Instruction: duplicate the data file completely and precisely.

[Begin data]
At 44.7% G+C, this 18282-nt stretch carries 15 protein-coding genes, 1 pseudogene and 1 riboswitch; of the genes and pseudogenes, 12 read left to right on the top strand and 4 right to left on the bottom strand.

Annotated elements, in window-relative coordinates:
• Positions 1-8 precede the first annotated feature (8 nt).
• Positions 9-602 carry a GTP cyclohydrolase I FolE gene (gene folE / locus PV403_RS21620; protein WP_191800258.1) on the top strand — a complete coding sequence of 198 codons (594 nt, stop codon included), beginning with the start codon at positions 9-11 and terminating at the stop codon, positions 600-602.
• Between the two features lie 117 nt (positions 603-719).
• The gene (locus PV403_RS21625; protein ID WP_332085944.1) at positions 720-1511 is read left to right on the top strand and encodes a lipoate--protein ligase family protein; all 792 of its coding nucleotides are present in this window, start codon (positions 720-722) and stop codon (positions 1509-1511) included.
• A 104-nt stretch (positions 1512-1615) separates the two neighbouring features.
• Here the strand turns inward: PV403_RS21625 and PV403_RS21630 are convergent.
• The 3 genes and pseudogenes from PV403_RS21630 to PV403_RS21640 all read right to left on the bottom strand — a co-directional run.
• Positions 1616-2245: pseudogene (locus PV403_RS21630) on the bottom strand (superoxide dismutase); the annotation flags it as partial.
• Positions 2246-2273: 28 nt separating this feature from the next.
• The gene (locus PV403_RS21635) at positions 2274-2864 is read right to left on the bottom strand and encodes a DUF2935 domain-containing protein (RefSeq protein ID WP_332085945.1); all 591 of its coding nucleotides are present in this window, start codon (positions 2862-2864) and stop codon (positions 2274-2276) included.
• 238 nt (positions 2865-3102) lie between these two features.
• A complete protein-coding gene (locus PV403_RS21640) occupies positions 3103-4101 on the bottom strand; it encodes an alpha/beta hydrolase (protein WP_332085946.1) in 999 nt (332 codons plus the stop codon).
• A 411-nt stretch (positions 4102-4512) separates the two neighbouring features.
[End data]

At 44.7% G+C, this 18282-nt stretch carries 15 protein-coding genes, 1 pseudogene and 1 riboswitch; of the genes and pseudogenes, 12 read left to right on the top strand and 4 right to left on the bottom strand.

Annotated elements, in window-relative coordinates:
• Positions 1-8 precede the first annotated feature (8 nt).
• Positions 9-602 carry a GTP cyclohydrolase I FolE gene (gene folE / locus PV403_RS21620; protein WP_191800258.1) on the top strand — a complete coding sequence of 198 codons (594 nt, stop codon included), beginning with the start codon at positions 9-11 and terminating at the stop codon, positions 600-602.
• Between the two features lie 117 nt (positions 603-719).
• The gene (locus PV403_RS21625; protein ID WP_332085944.1) at positions 720-1511 is read left to right on the top strand and encodes a lipoate--protein ligase family protein; all 792 of its coding nucleotides are present in this window, start codon (positions 720-722) and stop codon (positions 1509-1511) included.
• A 104-nt stretch (positions 1512-1615) separates the two neighbouring features.
• Here the strand turns inward: PV403_RS21625 and PV403_RS21630 are convergent.
• The 3 genes and pseudogenes from PV403_RS21630 to PV403_RS21640 all read right to left on the bottom strand — a co-directional run.
• Positions 1616-2245: pseudogene (locus PV403_RS21630) on the bottom strand (superoxide dismutase); the annotation flags it as partial.
• Positions 2246-2273: 28 nt separating this feature from the next.
• The gene (locus PV403_RS21635) at positions 2274-2864 is read right to left on the bottom strand and encodes a DUF2935 domain-containing protein (RefSeq protein ID WP_332085945.1); all 591 of its coding nucleotides are present in this window, start codon (positions 2862-2864) and stop codon (positions 2274-2276) included.
• 238 nt (positions 2865-3102) lie between these two features.
• A complete protein-coding gene (locus PV403_RS21640) occupies positions 3103-4101 on the bottom strand; it encodes an alpha/beta hydrolase (protein WP_332085946.1) in 999 nt (332 codons plus the stop codon).
• A 411-nt stretch (positions 4102-4512) separates the two neighbouring features.